17 July 2009

On kindness and asking for help.

So, a couple of weeks ago Swiss mentioned that the guys he is stationed with (he is the only one from his unit, all the other guys are from another unit) are BORED. Not necessarily with work, but mostly when not at work. See, they are in a remote JSS without much for services or entertainment. Nothing to do when work isn't calling, nothing to read. He said they were sorely lacking any and all reading materials... I thought, Hey! I can fix that! So I set out to buy a ton of magazines to send the guys.

Then I realized that at around $3.95 a pop (if not more), it would take more to $100 to fill up a box, plus postage. We aren't poor, but that's a lot of loot! So I sat and stewed on this. How could I procure reading materials at little to no cost without having to run around town and beg grocery stores/bookstores/etc for their unsold wares? I was loathe to ask folks I know for help, please don't ask me why because surely I don't have a good reason. But finally I sent out the only slightly begging e-mail to some select co-workers. I asked if they had any old Dude Magazines (remember: Infantry) that they would be willing to give up, so that I could send them to Swiss and his fellow soldiers.

I was nervous about sending this e-mail. I didn't want to sound like I couldn't fix this myself. I didn't want to inconvenience anyone. I didn't want to sound like I, or the guys, needed pity. Lame, I know.

But happily, 6 folks (only 2 of which have actually met Swiss), brought in armloads of magazines to share... everything from Bowhunter (Swiss will LOVE these) to National Geographic to Men's Health to Outside to Sports Illustrated. I got enough to fill two flat rate (the big kind!) boxes, both of which I am sending out today with big bags of Starbursts and Twizzlers. And it made me all fuzzy and warm inside, I might have even teared up a little. I also brought in a card, thinking that perhaps the folks who donated these magazines would want to say something to the guys. Then I thought better of it, what if they thought that was lame? What if they were only doing it because they knew me and felt obligated? What if they didn't have anything to say? But again, I was so wrong. They wrote the kindest, sweetest most grateful comments. And once again, I got all warm and fuzzy inside.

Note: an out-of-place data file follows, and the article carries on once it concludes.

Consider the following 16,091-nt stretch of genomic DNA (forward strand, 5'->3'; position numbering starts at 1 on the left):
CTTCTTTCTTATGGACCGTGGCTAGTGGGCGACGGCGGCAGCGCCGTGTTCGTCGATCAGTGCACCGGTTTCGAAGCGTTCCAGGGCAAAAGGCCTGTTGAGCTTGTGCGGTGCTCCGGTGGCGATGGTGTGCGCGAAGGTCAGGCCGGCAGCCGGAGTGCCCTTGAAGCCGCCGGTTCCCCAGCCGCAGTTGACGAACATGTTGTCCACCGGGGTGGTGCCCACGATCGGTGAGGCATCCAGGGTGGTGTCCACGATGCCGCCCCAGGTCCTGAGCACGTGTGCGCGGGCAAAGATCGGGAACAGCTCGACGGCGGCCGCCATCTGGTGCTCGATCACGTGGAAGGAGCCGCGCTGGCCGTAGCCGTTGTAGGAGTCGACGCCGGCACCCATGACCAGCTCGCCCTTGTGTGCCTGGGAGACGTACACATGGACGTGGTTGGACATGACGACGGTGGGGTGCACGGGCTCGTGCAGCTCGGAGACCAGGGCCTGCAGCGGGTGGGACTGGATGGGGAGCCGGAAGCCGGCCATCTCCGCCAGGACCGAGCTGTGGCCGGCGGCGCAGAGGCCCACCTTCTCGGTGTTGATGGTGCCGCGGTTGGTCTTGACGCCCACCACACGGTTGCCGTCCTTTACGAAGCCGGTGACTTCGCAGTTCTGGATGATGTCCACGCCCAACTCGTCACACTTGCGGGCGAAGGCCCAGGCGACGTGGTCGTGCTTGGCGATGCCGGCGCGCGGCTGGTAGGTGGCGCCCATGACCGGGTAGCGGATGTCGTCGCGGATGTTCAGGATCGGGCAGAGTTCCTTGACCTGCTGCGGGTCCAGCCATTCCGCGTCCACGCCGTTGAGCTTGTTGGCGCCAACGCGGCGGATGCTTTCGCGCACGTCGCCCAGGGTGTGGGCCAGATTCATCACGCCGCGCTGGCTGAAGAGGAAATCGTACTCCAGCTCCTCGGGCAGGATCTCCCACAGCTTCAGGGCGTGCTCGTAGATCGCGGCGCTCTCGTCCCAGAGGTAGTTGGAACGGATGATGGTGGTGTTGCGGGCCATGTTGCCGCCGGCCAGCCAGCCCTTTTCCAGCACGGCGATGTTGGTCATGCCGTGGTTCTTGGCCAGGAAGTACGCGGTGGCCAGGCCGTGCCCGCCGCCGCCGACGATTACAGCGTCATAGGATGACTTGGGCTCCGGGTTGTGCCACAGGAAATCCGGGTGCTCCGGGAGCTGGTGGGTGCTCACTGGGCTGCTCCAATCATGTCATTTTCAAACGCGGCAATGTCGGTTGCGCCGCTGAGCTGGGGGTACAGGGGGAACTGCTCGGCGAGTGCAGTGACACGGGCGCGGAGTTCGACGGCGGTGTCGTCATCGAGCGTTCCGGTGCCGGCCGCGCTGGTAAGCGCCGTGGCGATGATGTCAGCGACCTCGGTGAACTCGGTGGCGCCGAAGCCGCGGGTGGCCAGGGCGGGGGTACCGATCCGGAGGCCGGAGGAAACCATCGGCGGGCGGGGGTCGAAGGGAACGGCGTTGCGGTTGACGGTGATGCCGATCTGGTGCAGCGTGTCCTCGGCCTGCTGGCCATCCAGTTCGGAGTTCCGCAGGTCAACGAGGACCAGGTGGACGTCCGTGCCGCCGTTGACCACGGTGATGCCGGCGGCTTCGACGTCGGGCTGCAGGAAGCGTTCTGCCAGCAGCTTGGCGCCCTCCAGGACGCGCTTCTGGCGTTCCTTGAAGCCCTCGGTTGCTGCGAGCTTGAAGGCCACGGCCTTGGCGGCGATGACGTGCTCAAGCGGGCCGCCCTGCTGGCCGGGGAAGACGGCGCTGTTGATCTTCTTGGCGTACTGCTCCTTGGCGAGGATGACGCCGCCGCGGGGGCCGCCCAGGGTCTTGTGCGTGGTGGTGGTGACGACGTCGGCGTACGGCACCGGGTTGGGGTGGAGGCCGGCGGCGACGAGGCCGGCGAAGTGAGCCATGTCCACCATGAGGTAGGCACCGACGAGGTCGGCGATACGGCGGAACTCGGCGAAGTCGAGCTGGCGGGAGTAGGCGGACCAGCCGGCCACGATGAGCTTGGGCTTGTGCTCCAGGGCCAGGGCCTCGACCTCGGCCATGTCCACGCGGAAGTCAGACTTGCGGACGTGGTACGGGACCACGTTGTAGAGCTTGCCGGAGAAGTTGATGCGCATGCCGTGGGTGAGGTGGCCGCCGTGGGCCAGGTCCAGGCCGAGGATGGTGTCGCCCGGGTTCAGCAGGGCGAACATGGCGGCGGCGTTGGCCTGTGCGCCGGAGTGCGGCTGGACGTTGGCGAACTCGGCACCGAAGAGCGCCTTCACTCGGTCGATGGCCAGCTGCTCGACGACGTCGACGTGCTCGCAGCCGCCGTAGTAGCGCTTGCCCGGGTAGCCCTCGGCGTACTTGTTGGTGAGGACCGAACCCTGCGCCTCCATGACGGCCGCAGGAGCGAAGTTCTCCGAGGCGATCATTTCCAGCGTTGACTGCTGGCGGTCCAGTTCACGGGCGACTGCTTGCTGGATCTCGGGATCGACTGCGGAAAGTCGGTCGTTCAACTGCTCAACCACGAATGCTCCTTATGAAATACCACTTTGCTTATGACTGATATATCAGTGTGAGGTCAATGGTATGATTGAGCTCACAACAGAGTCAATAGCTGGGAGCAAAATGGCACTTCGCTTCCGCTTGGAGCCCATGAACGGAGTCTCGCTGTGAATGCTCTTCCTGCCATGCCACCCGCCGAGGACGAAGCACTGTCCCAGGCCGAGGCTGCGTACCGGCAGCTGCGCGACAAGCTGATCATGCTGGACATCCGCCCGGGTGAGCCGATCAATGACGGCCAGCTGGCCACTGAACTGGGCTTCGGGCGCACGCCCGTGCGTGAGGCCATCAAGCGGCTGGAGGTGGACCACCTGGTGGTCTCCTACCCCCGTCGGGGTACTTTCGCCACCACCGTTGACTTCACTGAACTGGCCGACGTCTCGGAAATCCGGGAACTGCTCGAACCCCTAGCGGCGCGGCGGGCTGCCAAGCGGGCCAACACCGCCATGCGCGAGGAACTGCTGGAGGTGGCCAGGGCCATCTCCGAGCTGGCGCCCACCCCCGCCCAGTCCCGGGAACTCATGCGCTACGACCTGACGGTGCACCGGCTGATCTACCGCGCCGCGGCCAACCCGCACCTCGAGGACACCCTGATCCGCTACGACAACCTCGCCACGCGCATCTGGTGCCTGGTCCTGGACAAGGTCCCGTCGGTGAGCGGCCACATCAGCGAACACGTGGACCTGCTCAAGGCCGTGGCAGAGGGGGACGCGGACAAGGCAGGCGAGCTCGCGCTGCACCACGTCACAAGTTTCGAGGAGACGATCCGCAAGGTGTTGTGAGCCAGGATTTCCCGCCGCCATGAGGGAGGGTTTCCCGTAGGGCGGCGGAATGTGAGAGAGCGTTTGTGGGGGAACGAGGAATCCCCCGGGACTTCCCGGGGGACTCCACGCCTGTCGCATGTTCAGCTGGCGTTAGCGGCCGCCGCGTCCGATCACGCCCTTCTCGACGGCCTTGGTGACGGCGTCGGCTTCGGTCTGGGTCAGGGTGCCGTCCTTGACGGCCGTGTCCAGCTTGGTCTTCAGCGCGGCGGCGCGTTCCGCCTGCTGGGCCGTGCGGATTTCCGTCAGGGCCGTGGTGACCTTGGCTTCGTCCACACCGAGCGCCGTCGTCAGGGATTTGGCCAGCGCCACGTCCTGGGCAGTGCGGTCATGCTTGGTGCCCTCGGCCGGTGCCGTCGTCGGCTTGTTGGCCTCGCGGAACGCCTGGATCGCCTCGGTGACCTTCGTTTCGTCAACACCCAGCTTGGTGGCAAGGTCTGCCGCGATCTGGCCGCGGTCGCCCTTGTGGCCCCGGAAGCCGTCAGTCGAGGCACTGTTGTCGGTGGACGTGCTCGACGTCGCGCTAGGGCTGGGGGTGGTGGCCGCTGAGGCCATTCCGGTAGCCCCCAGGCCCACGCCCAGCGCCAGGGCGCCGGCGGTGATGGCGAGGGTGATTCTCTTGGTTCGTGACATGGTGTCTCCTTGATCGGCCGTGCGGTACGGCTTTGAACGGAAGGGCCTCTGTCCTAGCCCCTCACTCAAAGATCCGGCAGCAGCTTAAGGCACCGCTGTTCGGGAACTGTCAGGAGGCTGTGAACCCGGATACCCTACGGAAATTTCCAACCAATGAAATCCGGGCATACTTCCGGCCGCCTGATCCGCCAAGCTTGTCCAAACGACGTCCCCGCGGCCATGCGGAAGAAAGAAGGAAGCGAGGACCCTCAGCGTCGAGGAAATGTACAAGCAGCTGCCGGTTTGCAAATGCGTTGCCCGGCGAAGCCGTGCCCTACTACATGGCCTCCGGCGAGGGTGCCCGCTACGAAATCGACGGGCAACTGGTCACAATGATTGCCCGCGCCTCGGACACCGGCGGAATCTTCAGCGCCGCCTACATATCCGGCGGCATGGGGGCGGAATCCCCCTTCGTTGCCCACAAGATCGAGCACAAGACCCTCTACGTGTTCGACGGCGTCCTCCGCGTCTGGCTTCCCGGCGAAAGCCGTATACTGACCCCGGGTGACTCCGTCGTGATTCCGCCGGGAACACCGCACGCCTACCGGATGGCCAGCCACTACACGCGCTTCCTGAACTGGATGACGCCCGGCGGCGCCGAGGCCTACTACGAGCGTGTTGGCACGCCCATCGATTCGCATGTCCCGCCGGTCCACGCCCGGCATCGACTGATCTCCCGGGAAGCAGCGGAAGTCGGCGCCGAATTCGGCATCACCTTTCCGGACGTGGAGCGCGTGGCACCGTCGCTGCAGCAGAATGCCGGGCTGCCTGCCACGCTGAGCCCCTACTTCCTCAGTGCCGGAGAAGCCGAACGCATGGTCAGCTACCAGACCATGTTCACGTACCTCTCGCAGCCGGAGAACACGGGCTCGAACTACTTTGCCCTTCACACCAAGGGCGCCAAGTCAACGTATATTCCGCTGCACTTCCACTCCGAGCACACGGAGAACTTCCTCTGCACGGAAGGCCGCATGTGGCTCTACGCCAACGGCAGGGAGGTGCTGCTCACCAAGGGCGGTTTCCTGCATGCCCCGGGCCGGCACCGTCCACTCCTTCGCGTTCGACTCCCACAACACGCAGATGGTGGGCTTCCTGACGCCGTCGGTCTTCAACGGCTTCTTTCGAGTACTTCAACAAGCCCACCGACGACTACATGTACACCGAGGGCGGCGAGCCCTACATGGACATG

I am SO glad I asked for help, because they helped me accomplish something that I wouldn't have been able to do on my own. And together, we fixed a simple problem, we made life a tiny bit better for the guys over there. It feels good.

So the moral of the story is that, while we assume folks don't care because they don't talk about it or don't act as advocates/supporters of our troops, when push comes to shove... some of them do. Some of them will lug 5 pounds of magazines to work so that your husband and his co-workers have something to read. They will write kind sentiments that you never knew they felt, and they will help when you need it, as long as you are willing to ask.

That, my friends, is a wonderful thing.

4 comments:

Bette said...

I maintain that most people want to help, they just don't know how to help. You gave them a concrete way to show support, and they ran with it. Good for all of you!

[My verification is *biker* -- how awesome is that?]

Army Duck said...

That is really great! It makes me feel all warm and fuzzy inside too.

indiana.girl said...

What a great story!

I've been slowly realizing that many people don't talk about the wars or the military to me out of respect. They feel certain that they don't know what they are talking about and don't want to say the wrong thing, but it's not because they don't care. This was eye opening to realize.

Post Tenebras Lux said...

This is encouraging. Thanks for sharing the story =).